How to Write Small Group Discussion Questions

Are you having difficulty writing small group discussion questions that ultimately lead to life changing conversations and decisions?

It is intimidating at first. However, like many things, it becomes easier and better over time. Following a proven process can help as well.

Quality vs. Quantity

Strive for quality over quantity. The best small group discussion questions will stimulate a significant amount of discussion from many participants. A small number of these thought-provoking questions will encourage more positive changes than many questions that do not result in much discussion and insight.

5-Steps to Create Discussion Questions

Below is the 5-step process I use to write small group discussion questions. It doesn’t matter if the study material is the Sunday sermon, a video, study guide, or solely from the Bible. This process works for all of them.

1. Pray

It is important to ask Holy Spirit to be your ultimate counselor as you prepare for each of your small group meetings. He knows what you and your group members need. You are entrusted to lead them. Pray for guidance and wisdom as you prepare and perform your leadership role. Be sensitive to the direction Holy Spirit leads you.

2. Get In the Right Mindset

The next step is to get into the mindset of a person who knows very little to nothing about the discussion topic. Take a few minutes to pretend in your mind that you are a novice before reviewing the study resources.

You want deep, motivational discussions. Right? It may seem counter-intuitive to get into the mindset of a “new Christian” to create questions that will result in those desired discussions.

I have discovered that a discussion is driven to the needed depth and direction by the group members, as long as the question starts on a basic level. Using a question that starts deep has the danger of some group members being unable to participate in the conversation.

It is like seasoned sports players training to get better by getting back to the basics…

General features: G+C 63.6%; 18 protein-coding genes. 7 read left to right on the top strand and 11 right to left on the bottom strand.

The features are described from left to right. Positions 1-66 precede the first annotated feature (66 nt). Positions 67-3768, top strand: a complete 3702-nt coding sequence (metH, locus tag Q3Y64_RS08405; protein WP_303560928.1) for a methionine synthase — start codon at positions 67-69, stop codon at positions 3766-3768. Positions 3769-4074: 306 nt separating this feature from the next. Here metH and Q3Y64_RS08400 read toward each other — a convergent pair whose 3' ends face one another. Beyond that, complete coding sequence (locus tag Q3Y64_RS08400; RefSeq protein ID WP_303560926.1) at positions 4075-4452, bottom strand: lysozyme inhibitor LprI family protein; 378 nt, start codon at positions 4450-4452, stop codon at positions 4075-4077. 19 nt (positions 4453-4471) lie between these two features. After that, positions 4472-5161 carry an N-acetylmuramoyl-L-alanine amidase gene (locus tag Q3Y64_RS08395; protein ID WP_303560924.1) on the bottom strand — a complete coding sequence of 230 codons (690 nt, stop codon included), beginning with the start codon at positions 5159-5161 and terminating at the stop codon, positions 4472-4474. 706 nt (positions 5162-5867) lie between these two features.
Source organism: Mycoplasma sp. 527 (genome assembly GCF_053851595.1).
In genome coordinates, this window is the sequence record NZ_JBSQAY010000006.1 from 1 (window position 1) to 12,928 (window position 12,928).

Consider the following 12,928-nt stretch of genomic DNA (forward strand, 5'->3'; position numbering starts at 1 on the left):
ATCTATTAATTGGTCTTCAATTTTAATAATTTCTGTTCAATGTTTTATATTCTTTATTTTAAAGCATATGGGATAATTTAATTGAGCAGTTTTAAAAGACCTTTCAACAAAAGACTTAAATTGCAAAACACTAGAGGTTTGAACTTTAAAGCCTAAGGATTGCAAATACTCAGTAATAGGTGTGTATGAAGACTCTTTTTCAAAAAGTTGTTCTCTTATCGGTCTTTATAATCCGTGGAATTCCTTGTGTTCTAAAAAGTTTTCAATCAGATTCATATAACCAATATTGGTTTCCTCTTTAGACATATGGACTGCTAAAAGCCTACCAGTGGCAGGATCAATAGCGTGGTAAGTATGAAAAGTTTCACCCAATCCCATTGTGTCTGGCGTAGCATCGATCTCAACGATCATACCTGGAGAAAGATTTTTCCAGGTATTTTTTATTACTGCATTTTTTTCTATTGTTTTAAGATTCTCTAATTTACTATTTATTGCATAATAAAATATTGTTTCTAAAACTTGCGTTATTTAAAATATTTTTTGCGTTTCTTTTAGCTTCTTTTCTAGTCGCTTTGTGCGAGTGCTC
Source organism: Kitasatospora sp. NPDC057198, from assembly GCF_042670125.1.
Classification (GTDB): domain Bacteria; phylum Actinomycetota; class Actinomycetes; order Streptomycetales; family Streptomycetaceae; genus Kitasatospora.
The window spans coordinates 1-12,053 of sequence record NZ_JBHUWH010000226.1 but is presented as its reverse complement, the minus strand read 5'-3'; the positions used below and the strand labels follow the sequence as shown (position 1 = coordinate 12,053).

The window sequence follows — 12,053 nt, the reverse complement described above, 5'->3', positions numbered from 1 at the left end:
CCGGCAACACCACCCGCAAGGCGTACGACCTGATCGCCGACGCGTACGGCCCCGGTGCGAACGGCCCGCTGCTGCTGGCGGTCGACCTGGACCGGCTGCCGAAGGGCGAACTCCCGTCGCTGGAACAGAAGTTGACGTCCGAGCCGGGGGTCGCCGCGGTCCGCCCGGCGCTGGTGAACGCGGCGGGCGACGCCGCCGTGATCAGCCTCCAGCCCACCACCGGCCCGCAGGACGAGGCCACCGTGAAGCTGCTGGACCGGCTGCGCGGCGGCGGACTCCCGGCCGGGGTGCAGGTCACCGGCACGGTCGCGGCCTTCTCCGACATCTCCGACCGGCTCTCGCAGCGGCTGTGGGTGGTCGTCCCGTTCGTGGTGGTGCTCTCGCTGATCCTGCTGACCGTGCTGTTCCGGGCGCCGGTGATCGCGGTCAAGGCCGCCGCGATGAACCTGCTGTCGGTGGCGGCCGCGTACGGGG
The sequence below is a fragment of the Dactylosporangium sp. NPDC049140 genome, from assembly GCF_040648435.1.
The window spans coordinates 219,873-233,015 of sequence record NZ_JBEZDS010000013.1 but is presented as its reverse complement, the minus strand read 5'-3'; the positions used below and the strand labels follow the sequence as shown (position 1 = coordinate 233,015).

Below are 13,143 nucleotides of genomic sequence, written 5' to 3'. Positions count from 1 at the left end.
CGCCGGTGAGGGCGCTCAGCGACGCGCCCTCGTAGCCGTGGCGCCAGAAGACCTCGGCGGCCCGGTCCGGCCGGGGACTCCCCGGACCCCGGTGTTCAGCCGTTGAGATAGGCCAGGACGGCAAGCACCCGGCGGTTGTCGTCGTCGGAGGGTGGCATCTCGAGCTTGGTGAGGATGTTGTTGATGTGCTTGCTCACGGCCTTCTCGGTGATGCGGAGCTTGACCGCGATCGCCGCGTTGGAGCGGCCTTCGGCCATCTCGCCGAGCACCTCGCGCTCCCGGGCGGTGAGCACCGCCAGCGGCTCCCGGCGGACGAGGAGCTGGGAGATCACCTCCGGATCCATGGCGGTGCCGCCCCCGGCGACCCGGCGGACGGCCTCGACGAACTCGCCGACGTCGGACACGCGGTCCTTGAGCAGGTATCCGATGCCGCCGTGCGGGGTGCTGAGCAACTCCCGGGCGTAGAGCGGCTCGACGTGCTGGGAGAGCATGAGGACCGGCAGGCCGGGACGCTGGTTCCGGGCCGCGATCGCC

3. Write Questions and Take Notes

As you pretend to lack knowledge on the topic, review the study resources and write down all the questions as they come to you. This would include asking questions about the definition of some uncommon words.

You can also take notes at the same time to be used to inspire more questions in a later step, if needed.

Tip: Feel free to have your group members propose questions for you to use. This not only gives you more questions from a different perspective, it also encourages your group members to do a more thorough review of the study material before your group meeting. Imagine how this one thing could improve the conversation.

4. Categorize Questions

There are 3 basic categories your questions will fall into:

  • Icebreaker
  • Exploring
  • Application

Identify which category each question naturally fits into. To learn more about these categories click here.

5. Edit Questions

If you feel you need one or more questions in the categories, develop them using your notes or rewrite a question from another category to fit the need.

Review each question for quality. If you don’t have a checklist to work from, you can start from the list of quality characteristics I talk about in blog post What Makes a Great Discussion Question?.

If you don’t have a process to write quality small group discussion questions, consider giving this one a try. Edit the process, if needed, to meet the specific needs of you and your group. Then share what works best for you in the comments.

Question: What method do you use to write quality questions?  You can leave a comment by clicking here.